I came to teach but I am the one who has been taught

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Lithuania

The Republic of Lithuania, in northern Europe, is similar in size and population to the Republic of Ireland. Vilnius, the capital, is on the same latitude as Newcastle-upon-Tyne but it can get much colder in winter; average temperatures are −6 °C in January. The official language, Lithuanian, is one of the oldest languages in Europe and is related only to Latvian. It is a beautiful country with a rich cultural tradition.

Lithuania has had a long and varied history: in Neolithic times the people traded in amber; during the Grand Duchy of Lithuania and the 400-year Lithuanian-Polish alliance Vilnius was one of the most prosperous cities in Europe before decline and incorporation into the Russian empire. Twenty years of independence after the first world war were followed by occupation by Germany and then annexation by the Soviet Union. In 1990 Lithuania became the first Soviet republic to gain independence and is now part of the European Union.

Most Lithuanians (80%) are Catholic, 4.9% are Orthodox, 1.9% are Protestant, 0.1% Jewish (Lithuania was an important centre of Jewish scholarship and culture from the 18th century until they were almost entirely annihilated during the Holocaust), 0.1% Sunni Muslim and 9.5% have no religion. 

The Sisters of the Assumption have been in Lithuania since 1993. They work in Versmė Catholic School (which has over 500 students from 6 to 18, 30% of whom have physical or mental disabilities) and in the parish, teach in the Religious Education department in Vilnius university, and offer retreats and spiritual accompaniment. The Samaritan Community of ten women students and young professionals live alongside them for one or two years and they are also involved in social ministry with the Sisters.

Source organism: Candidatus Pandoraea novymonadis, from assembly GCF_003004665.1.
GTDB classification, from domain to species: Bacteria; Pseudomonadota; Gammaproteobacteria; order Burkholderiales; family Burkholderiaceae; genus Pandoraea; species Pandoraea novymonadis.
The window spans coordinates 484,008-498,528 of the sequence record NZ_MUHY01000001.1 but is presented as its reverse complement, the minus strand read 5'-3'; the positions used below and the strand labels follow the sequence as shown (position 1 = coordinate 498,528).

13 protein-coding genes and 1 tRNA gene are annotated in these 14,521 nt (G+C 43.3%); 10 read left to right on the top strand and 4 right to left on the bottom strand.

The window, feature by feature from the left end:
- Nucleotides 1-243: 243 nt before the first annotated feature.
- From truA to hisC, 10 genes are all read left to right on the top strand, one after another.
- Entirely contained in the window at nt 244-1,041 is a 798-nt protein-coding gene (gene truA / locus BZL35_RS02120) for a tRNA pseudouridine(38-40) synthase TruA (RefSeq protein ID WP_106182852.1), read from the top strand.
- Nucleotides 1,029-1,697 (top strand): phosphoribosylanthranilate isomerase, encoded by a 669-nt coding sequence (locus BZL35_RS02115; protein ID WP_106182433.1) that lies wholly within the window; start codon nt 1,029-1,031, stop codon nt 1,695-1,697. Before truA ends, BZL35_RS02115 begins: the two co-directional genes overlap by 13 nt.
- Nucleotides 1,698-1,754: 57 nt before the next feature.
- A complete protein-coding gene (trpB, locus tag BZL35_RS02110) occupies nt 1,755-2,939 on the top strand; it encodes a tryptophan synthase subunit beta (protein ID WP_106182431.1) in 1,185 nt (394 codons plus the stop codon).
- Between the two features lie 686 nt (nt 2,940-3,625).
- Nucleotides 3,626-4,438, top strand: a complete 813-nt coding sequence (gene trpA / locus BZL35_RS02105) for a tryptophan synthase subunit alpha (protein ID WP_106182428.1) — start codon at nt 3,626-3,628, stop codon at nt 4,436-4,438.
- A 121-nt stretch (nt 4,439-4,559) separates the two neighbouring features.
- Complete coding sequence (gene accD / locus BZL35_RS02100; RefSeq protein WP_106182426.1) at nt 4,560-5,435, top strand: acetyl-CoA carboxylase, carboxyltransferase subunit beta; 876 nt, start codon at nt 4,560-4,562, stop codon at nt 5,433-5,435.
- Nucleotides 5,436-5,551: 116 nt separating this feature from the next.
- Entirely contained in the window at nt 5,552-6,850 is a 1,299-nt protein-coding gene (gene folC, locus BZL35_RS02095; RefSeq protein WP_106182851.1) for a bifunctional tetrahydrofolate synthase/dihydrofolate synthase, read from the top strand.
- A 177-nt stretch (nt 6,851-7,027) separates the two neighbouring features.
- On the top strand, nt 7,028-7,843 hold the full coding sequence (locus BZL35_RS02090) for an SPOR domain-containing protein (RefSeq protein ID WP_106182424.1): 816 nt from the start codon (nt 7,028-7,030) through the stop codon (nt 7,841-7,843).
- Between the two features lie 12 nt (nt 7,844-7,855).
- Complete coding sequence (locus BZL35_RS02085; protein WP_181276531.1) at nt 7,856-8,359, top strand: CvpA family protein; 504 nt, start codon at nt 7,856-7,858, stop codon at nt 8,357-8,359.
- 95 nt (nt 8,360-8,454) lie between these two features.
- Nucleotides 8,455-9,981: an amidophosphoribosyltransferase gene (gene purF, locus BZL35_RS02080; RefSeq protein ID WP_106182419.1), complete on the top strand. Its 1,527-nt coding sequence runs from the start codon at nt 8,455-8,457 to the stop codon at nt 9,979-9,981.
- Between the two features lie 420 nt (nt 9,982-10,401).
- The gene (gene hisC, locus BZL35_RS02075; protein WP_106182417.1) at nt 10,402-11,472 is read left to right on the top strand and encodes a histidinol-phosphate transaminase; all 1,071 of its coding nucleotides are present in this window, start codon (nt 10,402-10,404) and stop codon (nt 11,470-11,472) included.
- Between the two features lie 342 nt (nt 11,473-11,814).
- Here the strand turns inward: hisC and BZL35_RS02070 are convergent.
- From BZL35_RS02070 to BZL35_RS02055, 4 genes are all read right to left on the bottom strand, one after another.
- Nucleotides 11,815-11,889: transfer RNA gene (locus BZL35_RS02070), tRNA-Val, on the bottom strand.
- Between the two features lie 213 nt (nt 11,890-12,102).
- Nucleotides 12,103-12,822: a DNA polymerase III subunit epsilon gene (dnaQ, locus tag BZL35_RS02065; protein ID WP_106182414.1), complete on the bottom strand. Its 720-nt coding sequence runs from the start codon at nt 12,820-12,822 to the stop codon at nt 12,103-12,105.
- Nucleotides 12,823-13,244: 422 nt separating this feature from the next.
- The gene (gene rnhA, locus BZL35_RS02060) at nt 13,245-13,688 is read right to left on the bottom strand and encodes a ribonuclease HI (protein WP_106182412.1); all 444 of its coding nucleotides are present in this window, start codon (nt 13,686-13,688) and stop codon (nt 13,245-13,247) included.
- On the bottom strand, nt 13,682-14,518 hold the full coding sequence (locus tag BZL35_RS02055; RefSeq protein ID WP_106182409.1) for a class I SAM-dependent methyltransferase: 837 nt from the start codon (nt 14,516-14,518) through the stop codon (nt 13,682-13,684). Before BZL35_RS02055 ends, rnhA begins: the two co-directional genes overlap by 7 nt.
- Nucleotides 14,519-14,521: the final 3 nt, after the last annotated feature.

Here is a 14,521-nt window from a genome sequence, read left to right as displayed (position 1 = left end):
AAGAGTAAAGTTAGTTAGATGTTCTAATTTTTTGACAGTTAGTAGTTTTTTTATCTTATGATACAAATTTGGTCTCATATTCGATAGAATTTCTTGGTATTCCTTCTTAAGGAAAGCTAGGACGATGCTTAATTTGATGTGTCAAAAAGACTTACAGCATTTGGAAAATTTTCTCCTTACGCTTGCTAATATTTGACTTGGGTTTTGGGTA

Volunteer Opportunities

Volunteers from the UK are invited to work in Versmė school as English language assistants helping with conversation and pronunciation, giving extra help to children with learning difficulties, assisting disabled children with games, camps, and trips, in and out of school. There are also be opportunities for pastoral and social volunteering in the parish and day-centre. The volunteer presence will add to the school’s vision of openness to the other, mutual respect and free sharing of gifts.

A teaching or psychology qualification would be an asset, along with experience of work with children, teenagers and disabled people; communication skills, openness, flexibility and empathy; and a willingness to learn the language (though most young people there can speak some English). Russian and Polish are also widely spoken.

Living with the Samaritan community volunteers will have contact with young adult Lithuanians as well as the possibility of spiritual accompaniment. The post starts 1 September and finishes in July. 

Rebecca is our first volunteer to Lithuania - read her reflections 

She also writes about the differences in her second year